Everyone has their own version of feminism. Some are stronger on certain aspects than others, and many feminists will have different views to each other. The point is it’s all-inclusive, and anything I can do to help promote that community and the use of the word is another good deed I’ve done.

This article originally appeared on Vickye's fantastic music blog: For The Country Record. <--- Def check it out!

Ladygrass meetup at Folk Alliance 2014... where it all started

Dim Lights Thick Smoke

Badgirls of Bluegrass meetup at Folk Alliance International Conference, Kansas City, MO Feb 2014

The impetus for this blog was a casual meetup at the Folk Alliance International Conference in February of 2014, with wine, whiskey, chocolate and clementines. I got excited when I noticed that Kansas City was going to see a critical mass of female bluegrass, old-time, country and americana musicians, and so I started spreading the word for friends and friends-of-friends to meet up for a couple of hours on Thursday and just rap about issues facing women on the road and in the industry.

Folk Alliance is a busy place, and I had no idea who would be able to show up for a completely impromptu, unproven ladygroup (kind of like this blog!) To my delight, over 30 female folk musicians from all over the US and Canada ended up turning out for the meeting, new connections were made, and new conversations started. This blog is meant to be a continuation of those conversations and connections, to reach out and build an alliance of touring female musicians to lift one another up and inspire each other in the world.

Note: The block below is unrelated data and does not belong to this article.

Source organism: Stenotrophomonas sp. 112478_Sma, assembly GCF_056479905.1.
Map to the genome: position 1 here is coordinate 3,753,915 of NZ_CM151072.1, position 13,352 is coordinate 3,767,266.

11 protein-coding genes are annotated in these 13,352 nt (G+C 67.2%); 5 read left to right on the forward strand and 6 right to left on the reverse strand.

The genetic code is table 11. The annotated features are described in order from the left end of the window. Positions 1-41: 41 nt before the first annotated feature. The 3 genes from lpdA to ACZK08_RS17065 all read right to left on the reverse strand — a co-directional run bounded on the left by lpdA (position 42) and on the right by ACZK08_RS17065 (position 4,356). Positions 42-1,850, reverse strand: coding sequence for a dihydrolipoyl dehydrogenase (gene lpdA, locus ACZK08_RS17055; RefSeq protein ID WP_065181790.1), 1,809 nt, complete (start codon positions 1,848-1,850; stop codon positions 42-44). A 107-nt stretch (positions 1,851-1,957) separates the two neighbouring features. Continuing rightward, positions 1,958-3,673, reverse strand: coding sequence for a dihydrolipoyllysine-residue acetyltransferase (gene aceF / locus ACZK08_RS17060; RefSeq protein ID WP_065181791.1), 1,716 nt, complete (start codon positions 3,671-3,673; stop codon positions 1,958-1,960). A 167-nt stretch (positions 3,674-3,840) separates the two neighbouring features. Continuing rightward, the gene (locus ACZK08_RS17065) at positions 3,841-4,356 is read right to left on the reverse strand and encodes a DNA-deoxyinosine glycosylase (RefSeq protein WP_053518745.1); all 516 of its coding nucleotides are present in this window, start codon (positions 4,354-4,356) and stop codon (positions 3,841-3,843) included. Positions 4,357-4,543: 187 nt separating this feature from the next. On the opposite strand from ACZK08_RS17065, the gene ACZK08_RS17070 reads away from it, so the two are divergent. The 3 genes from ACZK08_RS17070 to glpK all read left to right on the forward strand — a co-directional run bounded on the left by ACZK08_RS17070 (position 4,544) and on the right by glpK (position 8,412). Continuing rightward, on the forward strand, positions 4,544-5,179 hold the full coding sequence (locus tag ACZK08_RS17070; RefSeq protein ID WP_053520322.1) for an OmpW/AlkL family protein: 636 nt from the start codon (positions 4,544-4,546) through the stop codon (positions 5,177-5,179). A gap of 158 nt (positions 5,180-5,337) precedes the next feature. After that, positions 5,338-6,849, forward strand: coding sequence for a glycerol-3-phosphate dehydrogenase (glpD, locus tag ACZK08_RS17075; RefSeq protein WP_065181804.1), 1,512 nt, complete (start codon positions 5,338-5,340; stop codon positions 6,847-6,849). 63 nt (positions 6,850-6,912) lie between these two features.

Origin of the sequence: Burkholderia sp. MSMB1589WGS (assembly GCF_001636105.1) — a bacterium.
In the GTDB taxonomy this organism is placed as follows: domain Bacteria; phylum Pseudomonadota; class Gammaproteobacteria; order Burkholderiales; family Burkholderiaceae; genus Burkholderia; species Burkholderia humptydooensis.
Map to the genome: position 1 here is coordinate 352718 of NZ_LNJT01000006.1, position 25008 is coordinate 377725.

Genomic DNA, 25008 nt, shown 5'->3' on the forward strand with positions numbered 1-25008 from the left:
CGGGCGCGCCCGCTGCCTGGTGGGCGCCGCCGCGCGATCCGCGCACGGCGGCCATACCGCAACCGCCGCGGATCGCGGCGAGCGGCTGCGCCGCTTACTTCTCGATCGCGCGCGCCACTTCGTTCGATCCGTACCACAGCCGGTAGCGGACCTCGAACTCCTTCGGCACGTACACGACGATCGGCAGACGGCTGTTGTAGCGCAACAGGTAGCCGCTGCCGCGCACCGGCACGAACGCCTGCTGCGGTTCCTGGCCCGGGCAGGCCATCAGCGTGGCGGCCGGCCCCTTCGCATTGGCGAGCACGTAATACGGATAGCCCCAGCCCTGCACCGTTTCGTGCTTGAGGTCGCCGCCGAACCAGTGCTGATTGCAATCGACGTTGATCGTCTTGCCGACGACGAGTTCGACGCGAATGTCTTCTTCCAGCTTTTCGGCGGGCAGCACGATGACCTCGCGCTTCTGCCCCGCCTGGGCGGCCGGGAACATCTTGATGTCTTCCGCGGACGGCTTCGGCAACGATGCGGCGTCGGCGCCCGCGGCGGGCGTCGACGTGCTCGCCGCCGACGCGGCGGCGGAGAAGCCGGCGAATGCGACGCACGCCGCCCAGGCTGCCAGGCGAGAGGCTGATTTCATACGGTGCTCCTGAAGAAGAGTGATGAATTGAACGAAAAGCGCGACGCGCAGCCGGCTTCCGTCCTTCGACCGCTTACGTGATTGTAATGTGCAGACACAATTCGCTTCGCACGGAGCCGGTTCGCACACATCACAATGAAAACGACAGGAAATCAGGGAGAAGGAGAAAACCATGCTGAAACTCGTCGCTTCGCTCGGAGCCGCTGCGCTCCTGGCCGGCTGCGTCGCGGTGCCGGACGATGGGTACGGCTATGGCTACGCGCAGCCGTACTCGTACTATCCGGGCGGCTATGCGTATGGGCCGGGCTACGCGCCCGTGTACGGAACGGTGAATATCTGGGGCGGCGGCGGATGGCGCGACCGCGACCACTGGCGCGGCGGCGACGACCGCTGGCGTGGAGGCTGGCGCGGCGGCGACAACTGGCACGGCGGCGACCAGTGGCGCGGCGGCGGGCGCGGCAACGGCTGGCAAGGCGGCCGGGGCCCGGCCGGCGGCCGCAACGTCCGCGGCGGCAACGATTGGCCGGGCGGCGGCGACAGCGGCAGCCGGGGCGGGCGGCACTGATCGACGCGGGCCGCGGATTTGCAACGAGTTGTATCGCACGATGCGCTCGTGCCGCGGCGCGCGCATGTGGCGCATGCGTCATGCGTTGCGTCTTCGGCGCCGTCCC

“Badgirls of Bluegrass” didn’t quite include everyone in this amazing community, so “Dim Lights / Thick Smoke” is the title Lindsay Lou and I came up with to capture the vibe…. hardcore, touring women, dealing with shit on the road and rocking out with twang.


- Melody Walker, editor